Published on Let's Talk Development

How corruption hurts innovation in smaller firms

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Firms invest in innovations if they expect future benefits from these investments. Patents and quality certificates are means for firms to claim such exclusive gains. However, in order to obtain quality certificates and patents for innovations firms have to apply to the accredited national institutions. If national officials ask for bribes in exchange of dealing favorably with applications, then the costs of engaging in innovation rise and possibly stop firms from innovating. 
Using firm data for 48 developing and emerging countries, I investigate what corruption means for firms’ innovation efforts. I find evidence of the following 3 facts:  
1. Corruption reduces opportunities for smaller firms to engage in innovation
Corruption has negative impacts on firms’ ownership of quality certificates. In particular, corruption contributes to excluding small firms, that often show greater agility to introduce novel ideas, from innovation.
The fact that corruption is a barrier to firms’ innovation performance is a strong motivation to fight corruption. The stronger impacts of corruption on smaller firms provide additional reason for policy action. Offering opportunities for smaller firms matters to improve welfare and economic performance in developing and emerging economies. These economies show striking performance gaps with “islands of excellence” of highly innovative firms in a sea of firms of weak innovation capacities.
2. Creating objective criteria to award public services avoids negative impacts from corruption
Conversely, corruption does not affect firms’ ownership of patents. The criteria to award patents are often more objective compared to those for quality certificates. In consequence, it is more difficult for corruption-prone officials to obtain bribes for patents.
These results point to the importance of creating, where possible, objective criteria based on which firms receive innovation-related government services, including permits, subsidies and grants. Such criteria restrain corruption-prone officials’ opportunities to ask for bribes. Firms that refuse to pay bribes can demonstrate easily that they are entitled to receive government services. Diversifying the delivery of public services can also help. By reducing monopolies in the delivery of specific public services opportunities for corrupt officials to seek bribes are weakened.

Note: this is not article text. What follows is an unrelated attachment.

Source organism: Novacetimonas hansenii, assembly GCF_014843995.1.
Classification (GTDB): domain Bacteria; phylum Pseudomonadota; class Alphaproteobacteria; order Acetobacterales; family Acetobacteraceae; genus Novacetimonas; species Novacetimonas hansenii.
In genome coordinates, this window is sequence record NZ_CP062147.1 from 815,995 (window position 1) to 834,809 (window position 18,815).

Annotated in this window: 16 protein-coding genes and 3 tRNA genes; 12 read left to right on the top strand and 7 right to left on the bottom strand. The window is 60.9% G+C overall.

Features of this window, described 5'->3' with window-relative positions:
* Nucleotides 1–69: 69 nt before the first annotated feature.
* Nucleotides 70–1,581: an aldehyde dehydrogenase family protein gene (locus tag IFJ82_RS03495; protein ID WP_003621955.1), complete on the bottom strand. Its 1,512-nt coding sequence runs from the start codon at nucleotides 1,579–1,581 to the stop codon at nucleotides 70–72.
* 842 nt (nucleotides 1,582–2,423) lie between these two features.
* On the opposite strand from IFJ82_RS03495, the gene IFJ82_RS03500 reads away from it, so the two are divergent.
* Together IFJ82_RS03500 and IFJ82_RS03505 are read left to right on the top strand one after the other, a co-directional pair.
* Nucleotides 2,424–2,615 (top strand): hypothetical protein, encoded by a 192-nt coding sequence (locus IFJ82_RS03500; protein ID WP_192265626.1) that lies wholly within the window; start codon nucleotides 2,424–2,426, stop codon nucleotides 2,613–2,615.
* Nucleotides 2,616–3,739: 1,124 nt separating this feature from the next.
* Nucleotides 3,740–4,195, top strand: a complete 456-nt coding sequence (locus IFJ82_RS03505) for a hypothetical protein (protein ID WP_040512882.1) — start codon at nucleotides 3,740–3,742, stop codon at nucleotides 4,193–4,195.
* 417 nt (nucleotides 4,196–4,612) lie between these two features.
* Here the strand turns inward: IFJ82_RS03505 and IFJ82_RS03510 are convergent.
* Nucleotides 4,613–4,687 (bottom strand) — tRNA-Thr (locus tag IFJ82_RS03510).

3. Public institutions that support more reliable business environments foster innovation
Public institutions, including the legal system, competition agencies and other regulatory bodies, can improve conditions for innovation if they create more reliable business environments. Success in creating trust in business environments expands the likelihood of firm quality certificate ownership on top of the gains from reducing corruption. The reason is that in these environments firms collaborate more, exchange more knowledge and set up more efficient decentralized management arrangement. These factors enhance innovation.  
More on the paper

Paunov, C. (2016), Corruption’s Asymmetric Impacts on Firm Innovation, Journal of Development Economics, Volume 118, January 2016, Pages 216–231.

The findings expressed in this note and in the research paper are those of the author and do not necessarily represent the views of the OECD or its member countries.


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